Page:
Subject: Dragonfly?
Location: South Carolina
August 31, 2014 6:44 pm
I have never seen this bug before. Is it some kind of dragonfly?
Signature: Nikon

Antlion

Antlion

Dear Nikon,
You are not the first person who has written to us mistaking an Antlion for a Dragonfly.  In our minds, the greatest similarity they possess is the way the wings move, but not the way the wings are held.  The wings of both orders, Neuroptera and Odonata, are able to move independently of one another.
  Of Neuroptera, BugGuide states:  “Four membranous wings: FW and HW about same size or HW a little wider at base;  wings usually held rooflike over body at rest; wings generally with many veins.”  Of Dragonflies in the suborder Anisoptera of the order Odonata, BugGuide states:  “Wings usually held outstretched horizontally at rest. Hindwing is broader at base than the forewing. Male has three terminal appendages on abdomen; female has only two.  Males and females often colored differently. Details important to identification include face color, eye color, color and markings on the thorax and wings, color of the pterostigma (small colored area near the front edge of the wing), color and markings of the abdomen and shape of the abdomen. Recently emerged (teneral) individuals are often pale, unmarked, and impossible to identify until they develop the adult color pattern. Some change color several times on the way to sexual maturity (within a few days); some change color with temperature, and some also change color after death.”  Additional differences include the complexity of metamorphosis.  Dragonflies have incomplete metamorphosis with aquatic nymphs known as Naiads.  Antlions have complete metamorphosis which includes a dormant pupa, and the terrestrial larvae are known as Doodlebugs.

What's That Bug? does not endorse extermination

Subject: Large wood boring bug with oviduct
Location: Syracuse in
September 1, 2014 12:19 pm
We found this large black an yellow striped winged bug with oviduct …any thoughts
Signature: Mary b

Pigeon Horntail

Pigeon Horntail

Hi Mary,
This is a Pigeon Horntail, a species of Wood Wasp.  The egg laying organ is an ovipositor.

Subject: annual cicada
Location: southern ontario, canada
September 1, 2014 12:23 pm
I have used your site a number of times to identify different bugs I’ve found. As I came across it again while looking for details about an annual cicada I recently got some photos of, I thought I might see if you would like some of those photos.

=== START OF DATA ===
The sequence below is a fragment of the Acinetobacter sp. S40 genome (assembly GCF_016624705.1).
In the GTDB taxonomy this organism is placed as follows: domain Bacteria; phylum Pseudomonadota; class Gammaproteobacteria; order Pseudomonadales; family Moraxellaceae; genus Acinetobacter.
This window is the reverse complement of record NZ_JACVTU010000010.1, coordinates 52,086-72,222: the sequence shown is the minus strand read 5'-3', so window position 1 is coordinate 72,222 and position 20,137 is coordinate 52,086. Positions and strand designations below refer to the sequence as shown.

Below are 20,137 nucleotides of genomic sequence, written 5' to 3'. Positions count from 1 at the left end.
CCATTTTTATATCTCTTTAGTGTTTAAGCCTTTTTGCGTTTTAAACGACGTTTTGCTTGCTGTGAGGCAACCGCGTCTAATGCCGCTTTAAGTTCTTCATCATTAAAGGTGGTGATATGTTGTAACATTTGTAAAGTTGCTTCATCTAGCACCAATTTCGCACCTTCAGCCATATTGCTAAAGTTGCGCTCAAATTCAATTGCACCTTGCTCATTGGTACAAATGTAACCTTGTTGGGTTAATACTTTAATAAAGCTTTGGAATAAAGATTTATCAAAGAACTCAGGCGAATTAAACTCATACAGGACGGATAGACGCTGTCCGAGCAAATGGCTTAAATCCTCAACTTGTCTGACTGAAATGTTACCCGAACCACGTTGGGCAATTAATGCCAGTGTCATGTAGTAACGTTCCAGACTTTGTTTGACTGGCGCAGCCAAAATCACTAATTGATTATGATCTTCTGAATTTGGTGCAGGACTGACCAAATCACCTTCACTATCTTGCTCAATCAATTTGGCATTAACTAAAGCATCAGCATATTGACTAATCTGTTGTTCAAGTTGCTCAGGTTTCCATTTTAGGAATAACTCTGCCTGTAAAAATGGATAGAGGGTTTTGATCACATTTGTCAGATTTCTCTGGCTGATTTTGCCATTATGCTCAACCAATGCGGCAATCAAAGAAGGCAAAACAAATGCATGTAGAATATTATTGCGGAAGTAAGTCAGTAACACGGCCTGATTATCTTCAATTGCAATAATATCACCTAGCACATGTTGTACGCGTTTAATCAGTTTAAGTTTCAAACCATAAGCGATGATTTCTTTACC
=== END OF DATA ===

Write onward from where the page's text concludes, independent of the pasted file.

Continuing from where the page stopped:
They are yours to use on your site if you’d like.
Thanks for the info,
Jeff Epp

Cicada

Cicada

Hi Jeff,
Your images are beautiful.  This does not look like one of the Cicadas in the genus
Tibicen, which are quite common, so we will try to provide a genus at a later point.  You should handle Cicadas with caution.  We tried to locate a comment we received from a reader once who was handling a Cicada when the Cicada plunged its piercing proboscis into the person’s finger.  It was allegedly quite painful.  We just located the comment which states:  “A few years ago, while working in a state park nature center in Indiana, a young (6 years old) entomologist brought his latest aquisition, a cicada, to show me. I picked it up and let it crawl on my thumb. When I was ready to give it back, the thing wouldn’t let go, and decided to press that sucking mouth part into my thumb. It was pretty painful. They can DEFINATELY bite (or perhaps STAB is a more appropriate term).”

Cicada

Cicada

 

What's That Bug? does not endorse extermination

Subject: Nymph Phymateus viridipes?
Location: Kitgum, Uganda
August 31, 2014 8:52 pm
Hello! My mom recently traveled to Uganda (August 2014) and took some photographs of some really neat large grasshoppers. They was photographed in Kitgum, Uganda. I think they may be nymph Phymateus viridipes? Do you agree?
Signature: Hannah

Milkweed Grasshoppers

Green Milkweed Locust

Hi Hannah,
We agree with your identification of
Phymateus viridipes, the Green Milkweed Locust, one of the Toxic Milkweed Grasshoppers in the family Pyrgomorphidae.  You can compare your image to the ones on iSpot.

Subject: Giant Swallowtail?
Location: Coryell County, Texas
August 31, 2014 9:18 pm
Hello,
This gorgeous creature visited our Vincas while we were gardening today. Is it a Giant Swallowtail, Papilio cresphontes? Today was hot and sunny, mid 90′s.
Thank you!
Signature: Ellen

Giant Swallowtail

Giant Swallowtail

Hi Ellen,
You are correct that this is a Giant Swallowtail, and we see that you also submitted some images of a Giant Swallowtail in spring 2013.  About seven years ago, we started to notice Giant Swallowtails nectaring on lantana in our garden.  We planted some citrus trees around that time, and this year we have noticed a Giant Swallowtail very interested in the Grapfruit Tree, so we expect if we searched carefully, we might locate some Orange Dogs.

Giant Swallowtail

Giant Swallowtail

Subject: Mothra
Location: South Carolina
August 31, 2014 6:39 pm
I saw this bug in South Carolina. I didn’t think it was real until I saw it move. Is this a type of moth? What is it?
Signature: Nikon

Tersa Sphinx

Tersa Sphinx

Dear Nikon,
Your moth is a Tersa Sphinx.